• Myra Ephross

    100 calories a day for a week is 700 calories. To lose a pound you must burn 3500 calories. Sadly,
    The math here is wrong.

  • davedave12

    .5 pound per week, not much —- it took me 30 years to get 80 pounds overweight — I can lose that weight in 3 years at .5 pound per week

    large quick weight loss is for yo-yo’s

  • davedave12

    I am sure science works on the margins, but 95% of weight loss is common sense and discipline (things that cannot be bought or sold) —the biggest part of weight loss is diet, small portions, lots of veggies. —- Carbs is a new invention, everyone has known for over a hundred years to go easy on starches i.e. potatoes, rice, pasta, bread, — also brand new scientific info — no dessert (unless it is a piece of fruit) be careful with animal fat and dairy — the purpose of milk is to make babies gain weight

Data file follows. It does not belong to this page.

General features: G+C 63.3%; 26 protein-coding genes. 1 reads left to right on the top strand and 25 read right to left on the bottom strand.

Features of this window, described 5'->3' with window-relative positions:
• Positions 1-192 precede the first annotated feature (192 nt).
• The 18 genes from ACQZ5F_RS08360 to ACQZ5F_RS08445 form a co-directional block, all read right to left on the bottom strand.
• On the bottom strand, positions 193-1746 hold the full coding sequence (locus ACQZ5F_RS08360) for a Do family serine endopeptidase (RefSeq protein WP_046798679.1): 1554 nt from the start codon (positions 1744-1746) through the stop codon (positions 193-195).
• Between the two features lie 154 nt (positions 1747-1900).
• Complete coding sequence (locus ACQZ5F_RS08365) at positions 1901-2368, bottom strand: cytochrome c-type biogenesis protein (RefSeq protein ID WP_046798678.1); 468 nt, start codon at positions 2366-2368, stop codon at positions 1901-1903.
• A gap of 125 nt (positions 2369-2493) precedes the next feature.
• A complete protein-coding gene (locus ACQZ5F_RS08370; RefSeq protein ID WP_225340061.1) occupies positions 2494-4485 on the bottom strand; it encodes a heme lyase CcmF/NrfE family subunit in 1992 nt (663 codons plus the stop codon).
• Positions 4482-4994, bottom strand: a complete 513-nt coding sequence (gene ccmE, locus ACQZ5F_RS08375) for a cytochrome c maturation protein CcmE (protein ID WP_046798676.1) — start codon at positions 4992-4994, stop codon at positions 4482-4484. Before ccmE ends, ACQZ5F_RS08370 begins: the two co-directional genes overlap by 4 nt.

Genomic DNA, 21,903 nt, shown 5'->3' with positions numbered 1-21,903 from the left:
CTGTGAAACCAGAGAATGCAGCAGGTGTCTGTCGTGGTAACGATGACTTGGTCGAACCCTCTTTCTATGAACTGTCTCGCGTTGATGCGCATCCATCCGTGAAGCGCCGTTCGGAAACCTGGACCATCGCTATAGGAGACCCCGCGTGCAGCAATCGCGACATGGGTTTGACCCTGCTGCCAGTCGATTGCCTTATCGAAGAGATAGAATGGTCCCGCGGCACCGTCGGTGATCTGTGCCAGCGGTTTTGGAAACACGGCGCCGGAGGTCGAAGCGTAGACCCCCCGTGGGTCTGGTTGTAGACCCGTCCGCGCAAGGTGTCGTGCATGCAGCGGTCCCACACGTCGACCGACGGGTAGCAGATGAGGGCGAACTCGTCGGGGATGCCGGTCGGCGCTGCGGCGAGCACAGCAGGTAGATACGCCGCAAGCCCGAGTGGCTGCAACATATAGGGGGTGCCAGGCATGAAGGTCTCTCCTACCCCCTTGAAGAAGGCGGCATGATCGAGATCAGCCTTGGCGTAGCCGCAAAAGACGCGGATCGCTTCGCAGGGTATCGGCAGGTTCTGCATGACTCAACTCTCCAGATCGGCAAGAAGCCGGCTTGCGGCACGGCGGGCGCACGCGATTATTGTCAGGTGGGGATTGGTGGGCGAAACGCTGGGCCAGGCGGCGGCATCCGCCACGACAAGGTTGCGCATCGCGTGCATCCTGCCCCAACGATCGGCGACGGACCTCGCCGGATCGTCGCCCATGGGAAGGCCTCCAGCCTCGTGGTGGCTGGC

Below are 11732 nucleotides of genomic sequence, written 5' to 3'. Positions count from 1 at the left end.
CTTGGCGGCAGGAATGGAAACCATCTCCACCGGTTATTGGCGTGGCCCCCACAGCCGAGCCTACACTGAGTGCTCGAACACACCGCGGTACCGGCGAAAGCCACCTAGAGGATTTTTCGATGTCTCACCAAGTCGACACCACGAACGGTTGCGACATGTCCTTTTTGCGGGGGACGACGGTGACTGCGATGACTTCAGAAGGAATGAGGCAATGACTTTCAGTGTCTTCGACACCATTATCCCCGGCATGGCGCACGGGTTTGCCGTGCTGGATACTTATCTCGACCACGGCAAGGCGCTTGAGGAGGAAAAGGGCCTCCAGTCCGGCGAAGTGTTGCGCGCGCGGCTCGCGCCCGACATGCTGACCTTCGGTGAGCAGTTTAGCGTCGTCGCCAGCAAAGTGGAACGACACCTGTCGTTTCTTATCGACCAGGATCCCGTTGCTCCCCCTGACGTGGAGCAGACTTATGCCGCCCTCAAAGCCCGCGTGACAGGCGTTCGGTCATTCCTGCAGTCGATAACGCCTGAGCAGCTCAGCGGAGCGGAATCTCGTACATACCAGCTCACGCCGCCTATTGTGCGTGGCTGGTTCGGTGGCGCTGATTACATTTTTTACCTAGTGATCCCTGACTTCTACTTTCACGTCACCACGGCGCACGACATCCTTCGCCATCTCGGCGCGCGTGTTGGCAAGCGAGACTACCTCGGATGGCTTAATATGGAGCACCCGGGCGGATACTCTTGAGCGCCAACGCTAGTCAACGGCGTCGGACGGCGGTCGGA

• J

    That calorie count doesn’t make sense. 100 calories a day doesn’t add up to 1/2 a pound – less than 1/4 pound actually, unless I’m missing something

  • Workout is need of everyone. Such a nice post. It will help me. Thanks for the share.

  • Nicole Waller

    These blog articles are so terrible.

  • Jill Riepe

    I’m confused. How is this article explaining to lose an extra half-pound a week? Is it mislabeled?